instant. "What man has done man can do,"
is the watchword, while they draw them
selves up, and carve their names a foot
above those of a hundred full-grown men,
who had been there before them.
They arc all satisfied with this feat of
physical exertion except one, whose exam
ple illustrates perfectly the forgotton truth,
that there is a royal road to intellectual em
inence. The ambitious youth secs a name
above his reach—one that will be green in
the memory of the world, when those of Al
exander, Caesar and Bonaparte, shall rot in
oblivion. It was the name of GEORGE
WARRINGTON. Before he marched with
Braddock to the fatal field, be had been there
and left his name a foot above all his prede
cessors. It was a glorious thought of a boy
to write his name side by side with that of
the father of his country. He grasps his
knife with a firmer hold—and clinging to a
little jutting crag, he cut in the limestone'
about a foot above where de stands; but as
he puts his feet and hands into these gains,
and finds himself a foot above every name
encircled on that mighty wall, he is still un
satisfied. While his companions are regard
ing him with concern and admiration, he
he cuts his name in huge capitals, large and
deep in the flinty album'. His knife is still
in his hand, and strength in his sinews,
and a new created aspiration in his heart.
Again he cuts another niche, and again
he carves his name in large capitals. This
is not enough. Heedless of the entreaties
of his companions, he euts and climbs again.
The graduation of his ascending scale grows
wider apart. He measures his length at
every gain he cuts. The voices of friends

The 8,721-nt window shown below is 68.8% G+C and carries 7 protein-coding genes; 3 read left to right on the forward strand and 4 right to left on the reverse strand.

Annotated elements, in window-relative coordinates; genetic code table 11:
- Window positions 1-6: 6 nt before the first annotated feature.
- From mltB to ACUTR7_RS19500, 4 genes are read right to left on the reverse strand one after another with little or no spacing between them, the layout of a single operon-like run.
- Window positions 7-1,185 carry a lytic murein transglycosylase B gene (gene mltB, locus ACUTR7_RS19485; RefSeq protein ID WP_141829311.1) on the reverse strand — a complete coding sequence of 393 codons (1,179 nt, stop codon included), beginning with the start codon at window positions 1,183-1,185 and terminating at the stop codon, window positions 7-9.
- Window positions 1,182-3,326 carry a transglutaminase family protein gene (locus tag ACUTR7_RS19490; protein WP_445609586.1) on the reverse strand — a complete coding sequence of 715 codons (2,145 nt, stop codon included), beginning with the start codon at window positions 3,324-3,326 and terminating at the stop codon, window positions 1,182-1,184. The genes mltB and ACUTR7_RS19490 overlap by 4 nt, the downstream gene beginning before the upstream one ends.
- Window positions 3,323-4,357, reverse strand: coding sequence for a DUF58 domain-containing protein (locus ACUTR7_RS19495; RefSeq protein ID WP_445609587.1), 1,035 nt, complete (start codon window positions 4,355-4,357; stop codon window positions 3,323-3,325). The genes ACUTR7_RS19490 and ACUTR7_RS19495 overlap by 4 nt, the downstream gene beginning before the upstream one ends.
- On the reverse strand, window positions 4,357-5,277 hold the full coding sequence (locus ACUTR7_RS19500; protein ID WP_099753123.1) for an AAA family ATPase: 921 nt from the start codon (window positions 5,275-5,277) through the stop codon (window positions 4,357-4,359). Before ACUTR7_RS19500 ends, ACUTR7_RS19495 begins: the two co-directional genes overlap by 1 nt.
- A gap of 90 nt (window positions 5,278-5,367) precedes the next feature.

grow weaker, till their words are finally lost
upon his car. He now, for the first time,
casts a look beneath him. Had that glance
lasted a moment, that moment would have
been his last. lie clings with a convulsive
shudder to his little niche in the rock. An
awful abyss awaits his almost certain fall.
He is faint from severe exertion, and trem
bling from the sudden view of the dreadful
destruction to which he is exposed. His
knife is worn half way to the hall. Ile can
bear the voices, but not the cries of his terror
stricken companions below. What a mea
gre chance to escape destruction. There is
no retracing steps. It is impossible to put '
his hands in the same niche with his feet,
and retain his hold a moment. His com
panions instantly perceive this now and
fearful dilemma, and await his fall, with
emotions that freeze their young blood.—
He is too high, too faint, to ask for his fath-
er and mo*,liis brothers and sisters, to
come and' r4neilanr avert his destruction.
But one or ' companions anticipated his
desire. S the.wind he bounds down
the charm s lid - the fearful situation is told
upon his f iii's learthstono.
Minutes almost eternal length roll on,
and there were-hundreds standing on the
rocky ehanu l elg, and hundreds on the bridge
above, all holding their breath and - await
ing that fearful catastrophe. The poor boy
hears the hum, of numerous voices both